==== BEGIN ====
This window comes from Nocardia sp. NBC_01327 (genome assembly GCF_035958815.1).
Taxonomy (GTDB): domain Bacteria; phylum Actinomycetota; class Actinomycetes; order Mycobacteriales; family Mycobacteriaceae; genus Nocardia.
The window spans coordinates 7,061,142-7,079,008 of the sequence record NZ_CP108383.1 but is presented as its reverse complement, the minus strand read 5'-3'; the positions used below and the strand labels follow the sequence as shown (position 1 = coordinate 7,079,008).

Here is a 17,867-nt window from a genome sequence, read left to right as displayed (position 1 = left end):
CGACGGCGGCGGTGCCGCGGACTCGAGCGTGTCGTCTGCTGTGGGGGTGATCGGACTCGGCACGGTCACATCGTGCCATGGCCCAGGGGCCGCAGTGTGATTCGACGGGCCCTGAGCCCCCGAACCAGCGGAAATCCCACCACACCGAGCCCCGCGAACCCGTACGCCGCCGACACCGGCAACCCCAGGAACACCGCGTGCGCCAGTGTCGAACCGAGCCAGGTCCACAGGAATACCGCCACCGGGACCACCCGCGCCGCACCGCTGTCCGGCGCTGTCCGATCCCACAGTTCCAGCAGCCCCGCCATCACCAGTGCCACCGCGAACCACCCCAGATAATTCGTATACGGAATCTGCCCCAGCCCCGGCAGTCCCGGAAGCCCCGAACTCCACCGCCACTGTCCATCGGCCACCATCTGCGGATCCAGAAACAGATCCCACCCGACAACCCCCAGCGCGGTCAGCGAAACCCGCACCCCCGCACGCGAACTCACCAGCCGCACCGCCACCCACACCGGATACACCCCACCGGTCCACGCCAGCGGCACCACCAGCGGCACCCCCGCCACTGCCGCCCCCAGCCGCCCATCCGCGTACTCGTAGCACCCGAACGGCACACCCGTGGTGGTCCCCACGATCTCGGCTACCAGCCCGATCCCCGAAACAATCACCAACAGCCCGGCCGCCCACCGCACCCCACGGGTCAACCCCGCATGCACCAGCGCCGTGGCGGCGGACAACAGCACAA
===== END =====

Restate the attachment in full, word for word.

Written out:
This window comes from Nocardia sp. NBC_01327 (genome assembly GCF_035958815.1).
Taxonomy (GTDB): domain Bacteria; phylum Actinomycetota; class Actinomycetes; order Mycobacteriales; family Mycobacteriaceae; genus Nocardia.
The window spans coordinates 7,061,142-7,079,008 of the sequence record NZ_CP108383.1 but is presented as its reverse complement, the minus strand read 5'-3'; the positions used below and the strand labels follow the sequence as shown (position 1 = coordinate 7,079,008).

Here is a 17,867-nt window from a genome sequence, read left to right as displayed (position 1 = left end):
CGACGGCGGCGGTGCCGCGGACTCGAGCGTGTCGTCTGCTGTGGGGGTGATCGGACTCGGCACGGTCACATCGTGCCATGGCCCAGGGGCCGCAGTGTGATTCGACGGGCCCTGAGCCCCCGAACCAGCGGAAATCCCACCACACCGAGCCCCGCGAACCCGTACGCCGCCGACACCGGCAACCCCAGGAACACCGCGTGCGCCAGTGTCGAACCGAGCCAGGTCCACAGGAATACCGCCACCGGGACCACCCGCGCCGCACCGCTGTCCGGCGCTGTCCGATCCCACAGTTCCAGCAGCCCCGCCATCACCAGTGCCACCGCGAACCACCCCAGATAATTCGTATACGGAATCTGCCCCAGCCCCGGCAGTCCCGGAAGCCCCGAACTCCACCGCCACTGTCCATCGGCCACCATCTGCGGATCCAGAAACAGATCCCACCCGACAACCCCCAGCGCGGTCAGCGAAACCCGCACCCCCGCACGCGAACTCACCAGCCGCACCGCCACCCACACCGGATACACCCCACCGGTCCACGCCAGCGGCACCACCAGCGGCACCCCCGCCACTGCCGCCCCCAGCCGCCCATCCGCGTACTCGTAGCACCCGAACGGCACACCCGTGGTGGTCCCCACGATCTCGGCTACCAGCCCGATCCCCGAAACAATCACCAACAGCCCGGCCGCCCACCGCACCCCACGGGTCAACCCCGCATGCACCAGCGCCGTGGCGGCGGACAACAGCACAA